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9 Tips for Building Trust with Your Team

About a year ago, I was asked to give a presentation to a group of people managers about building trust with their teams. I came up with this list of 9 fundamental leadership actions that I believe build trust: 


  • Inspiration: Your team needs to know the “why” behind their work. This gives them a sense of purpose, a reason to invest emotional energy as well as physical effort. Without this sense of purpose, the work becomes routine and employees become disengaged. 
  • Delegation: If you want your team to trust you, you have to trust them first. Give them tasks to do then let them own those tasks. If they aren’t proficient yet, break the work down further, delegate what you can, and training what you cannot. 
  • Prioritization: There’s always more work to do than time to do it. Without prioritization from you, the team has to guess at what deserves attention and what should be delayed or even ignored. 
  • Elevation: Your job as a leader is to get your team to do your job. This isn’t about promoting people, which is also important. This is about training the team so they can function at the highest level even when you’re away. This sort of independence is empowering for them and for you, as it creates space for you to elevate yourself to the next level.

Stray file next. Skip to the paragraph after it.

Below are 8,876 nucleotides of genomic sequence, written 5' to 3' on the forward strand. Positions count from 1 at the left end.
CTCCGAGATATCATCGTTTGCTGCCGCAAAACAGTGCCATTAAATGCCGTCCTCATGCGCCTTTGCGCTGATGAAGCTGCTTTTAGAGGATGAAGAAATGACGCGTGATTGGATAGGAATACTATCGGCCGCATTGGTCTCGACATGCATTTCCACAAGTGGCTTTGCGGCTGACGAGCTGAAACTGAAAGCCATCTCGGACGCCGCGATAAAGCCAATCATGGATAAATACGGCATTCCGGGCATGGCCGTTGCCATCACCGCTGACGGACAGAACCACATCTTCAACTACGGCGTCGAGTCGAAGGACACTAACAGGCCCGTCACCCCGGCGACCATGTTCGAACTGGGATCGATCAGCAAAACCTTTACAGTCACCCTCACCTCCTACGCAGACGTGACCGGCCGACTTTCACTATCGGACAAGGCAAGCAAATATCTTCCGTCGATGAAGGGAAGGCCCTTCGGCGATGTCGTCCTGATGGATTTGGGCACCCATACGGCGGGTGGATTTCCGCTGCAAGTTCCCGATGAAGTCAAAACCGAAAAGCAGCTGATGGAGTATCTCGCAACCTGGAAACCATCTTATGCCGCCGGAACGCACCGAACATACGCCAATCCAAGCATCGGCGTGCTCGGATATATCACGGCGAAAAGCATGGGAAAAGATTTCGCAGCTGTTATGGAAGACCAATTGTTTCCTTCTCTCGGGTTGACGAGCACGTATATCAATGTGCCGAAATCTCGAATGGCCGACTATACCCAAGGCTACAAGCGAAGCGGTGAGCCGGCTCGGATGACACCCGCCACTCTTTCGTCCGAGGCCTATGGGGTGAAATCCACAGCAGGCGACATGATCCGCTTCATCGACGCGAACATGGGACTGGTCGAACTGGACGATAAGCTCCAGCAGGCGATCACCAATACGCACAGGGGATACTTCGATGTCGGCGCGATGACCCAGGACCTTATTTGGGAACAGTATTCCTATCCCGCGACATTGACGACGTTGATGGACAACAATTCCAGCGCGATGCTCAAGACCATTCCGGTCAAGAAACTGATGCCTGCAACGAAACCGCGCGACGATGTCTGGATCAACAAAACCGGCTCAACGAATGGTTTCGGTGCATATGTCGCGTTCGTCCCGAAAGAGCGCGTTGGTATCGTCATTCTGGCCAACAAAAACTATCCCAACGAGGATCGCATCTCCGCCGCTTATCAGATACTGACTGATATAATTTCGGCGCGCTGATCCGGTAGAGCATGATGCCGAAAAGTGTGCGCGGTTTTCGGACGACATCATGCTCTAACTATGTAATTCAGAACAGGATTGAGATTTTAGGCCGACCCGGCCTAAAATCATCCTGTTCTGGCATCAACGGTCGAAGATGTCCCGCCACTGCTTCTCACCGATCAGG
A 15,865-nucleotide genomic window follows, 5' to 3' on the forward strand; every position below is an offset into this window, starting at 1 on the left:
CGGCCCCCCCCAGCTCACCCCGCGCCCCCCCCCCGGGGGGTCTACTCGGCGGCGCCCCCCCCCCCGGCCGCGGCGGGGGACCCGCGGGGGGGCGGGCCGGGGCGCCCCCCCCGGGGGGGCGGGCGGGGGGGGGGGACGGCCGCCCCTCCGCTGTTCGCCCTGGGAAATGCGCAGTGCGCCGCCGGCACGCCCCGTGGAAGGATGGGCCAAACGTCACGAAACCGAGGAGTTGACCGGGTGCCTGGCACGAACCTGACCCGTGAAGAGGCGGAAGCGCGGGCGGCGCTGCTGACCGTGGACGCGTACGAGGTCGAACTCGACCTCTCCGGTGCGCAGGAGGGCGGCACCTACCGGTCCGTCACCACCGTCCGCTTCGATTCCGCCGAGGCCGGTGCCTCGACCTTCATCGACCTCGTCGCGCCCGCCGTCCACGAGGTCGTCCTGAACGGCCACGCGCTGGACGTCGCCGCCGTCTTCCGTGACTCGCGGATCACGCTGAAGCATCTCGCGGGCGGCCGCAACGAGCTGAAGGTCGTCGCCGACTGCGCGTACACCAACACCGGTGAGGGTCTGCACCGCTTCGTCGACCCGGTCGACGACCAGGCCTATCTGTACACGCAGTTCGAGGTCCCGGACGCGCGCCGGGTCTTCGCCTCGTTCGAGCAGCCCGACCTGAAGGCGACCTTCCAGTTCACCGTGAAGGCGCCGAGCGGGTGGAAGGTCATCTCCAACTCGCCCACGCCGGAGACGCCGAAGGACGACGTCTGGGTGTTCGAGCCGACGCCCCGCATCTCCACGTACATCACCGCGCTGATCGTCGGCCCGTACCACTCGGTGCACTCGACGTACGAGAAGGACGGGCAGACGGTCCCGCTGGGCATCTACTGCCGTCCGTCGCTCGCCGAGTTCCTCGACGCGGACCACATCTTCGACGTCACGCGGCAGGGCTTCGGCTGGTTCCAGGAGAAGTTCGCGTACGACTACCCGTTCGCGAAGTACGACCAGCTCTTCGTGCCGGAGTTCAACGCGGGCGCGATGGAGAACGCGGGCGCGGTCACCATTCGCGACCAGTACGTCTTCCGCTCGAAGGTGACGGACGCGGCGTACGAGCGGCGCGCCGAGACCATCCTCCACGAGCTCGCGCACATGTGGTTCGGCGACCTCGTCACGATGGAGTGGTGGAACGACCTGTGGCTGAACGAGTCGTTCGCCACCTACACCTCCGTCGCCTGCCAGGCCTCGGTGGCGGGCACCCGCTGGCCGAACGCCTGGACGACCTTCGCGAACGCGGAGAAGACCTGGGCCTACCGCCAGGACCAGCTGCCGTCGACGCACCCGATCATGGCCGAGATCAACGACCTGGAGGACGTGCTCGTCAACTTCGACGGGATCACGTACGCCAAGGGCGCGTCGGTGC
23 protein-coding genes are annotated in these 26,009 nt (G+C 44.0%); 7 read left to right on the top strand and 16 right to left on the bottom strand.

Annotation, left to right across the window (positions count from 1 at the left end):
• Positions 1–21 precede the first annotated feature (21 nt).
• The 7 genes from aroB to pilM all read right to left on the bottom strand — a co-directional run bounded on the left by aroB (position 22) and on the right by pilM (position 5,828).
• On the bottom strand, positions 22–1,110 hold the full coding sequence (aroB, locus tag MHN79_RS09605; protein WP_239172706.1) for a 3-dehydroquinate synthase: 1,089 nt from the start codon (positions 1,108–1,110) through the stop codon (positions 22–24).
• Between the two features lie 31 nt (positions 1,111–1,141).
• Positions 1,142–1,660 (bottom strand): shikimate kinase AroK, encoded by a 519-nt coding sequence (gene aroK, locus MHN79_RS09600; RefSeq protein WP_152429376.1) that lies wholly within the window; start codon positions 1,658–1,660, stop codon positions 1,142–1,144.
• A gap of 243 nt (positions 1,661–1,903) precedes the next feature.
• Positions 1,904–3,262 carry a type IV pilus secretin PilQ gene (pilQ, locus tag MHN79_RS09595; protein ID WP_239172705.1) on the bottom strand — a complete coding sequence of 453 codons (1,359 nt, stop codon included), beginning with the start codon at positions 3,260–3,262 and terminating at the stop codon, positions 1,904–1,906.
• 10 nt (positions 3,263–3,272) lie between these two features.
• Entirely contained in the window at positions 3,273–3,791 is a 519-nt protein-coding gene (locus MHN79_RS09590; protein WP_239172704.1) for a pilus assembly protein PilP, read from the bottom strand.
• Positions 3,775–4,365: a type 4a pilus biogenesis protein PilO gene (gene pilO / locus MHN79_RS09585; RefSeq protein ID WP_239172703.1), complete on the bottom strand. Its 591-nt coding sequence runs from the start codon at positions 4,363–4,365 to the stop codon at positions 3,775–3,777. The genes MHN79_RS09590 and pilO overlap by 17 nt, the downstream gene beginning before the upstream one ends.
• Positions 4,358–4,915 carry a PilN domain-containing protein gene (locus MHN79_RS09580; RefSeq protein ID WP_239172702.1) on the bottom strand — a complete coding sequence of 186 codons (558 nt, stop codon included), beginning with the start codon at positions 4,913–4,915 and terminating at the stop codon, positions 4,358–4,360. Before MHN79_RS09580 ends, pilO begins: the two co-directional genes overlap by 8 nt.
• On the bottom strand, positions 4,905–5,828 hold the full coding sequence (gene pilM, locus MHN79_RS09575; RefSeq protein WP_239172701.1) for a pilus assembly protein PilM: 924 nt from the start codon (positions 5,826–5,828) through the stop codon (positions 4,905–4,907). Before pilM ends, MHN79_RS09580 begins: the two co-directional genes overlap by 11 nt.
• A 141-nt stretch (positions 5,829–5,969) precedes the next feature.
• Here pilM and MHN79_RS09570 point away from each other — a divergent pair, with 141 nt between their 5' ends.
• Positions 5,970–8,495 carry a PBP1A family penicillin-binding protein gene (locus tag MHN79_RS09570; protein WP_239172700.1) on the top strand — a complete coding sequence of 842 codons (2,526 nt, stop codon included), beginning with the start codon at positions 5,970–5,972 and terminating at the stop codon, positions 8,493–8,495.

• Adaptation: It’s your job as leader to see the big picture. While the team is busy doing work, you should be understanding what improvements you can make, what challenges lie ahead, and where changes need to be made to adapt to an ever-changing reality. 
  • Resolution: As leader, you must clear out the obstacles that get in your team’s way. Sometimes this means resolving conflict between members of your team, other times it means getting resources, dollars, and training to support their ability to get work done. 
  • Interaction: The most important meetings of your week, bar none, are the one-on-ones you have with your direct reports. This is where you provide purpose, reprioritize, coach. build rapport. Without these meetings, your people quickly become disoriented, disconnected, and disengaged 
  • Communication: Constant feedback on what is working and where there are opportunities is essential. This can’t just be an occasional piece of criticism. Positive reinforcement of what each team member is doing well is a much more effective way of accelerating success. 
  • Recognition: Your people want to know that their work is valued by you and by the organization. It’s important to find forums where you can celebrate personal and team wins. 

I believe that underneath all of these is the golden rule - treat your people as you would want to be treated. Or, to borrow a Simon Sinek quote, “Be the leader you wish you had.” 

The best leaders connect us with ideas that are bigger than ourselves. They actively seek to make us better everyday. And they lift us up to show us we can be even more than we believe we can be. 

That’s the sort of leader I aspire to be. 

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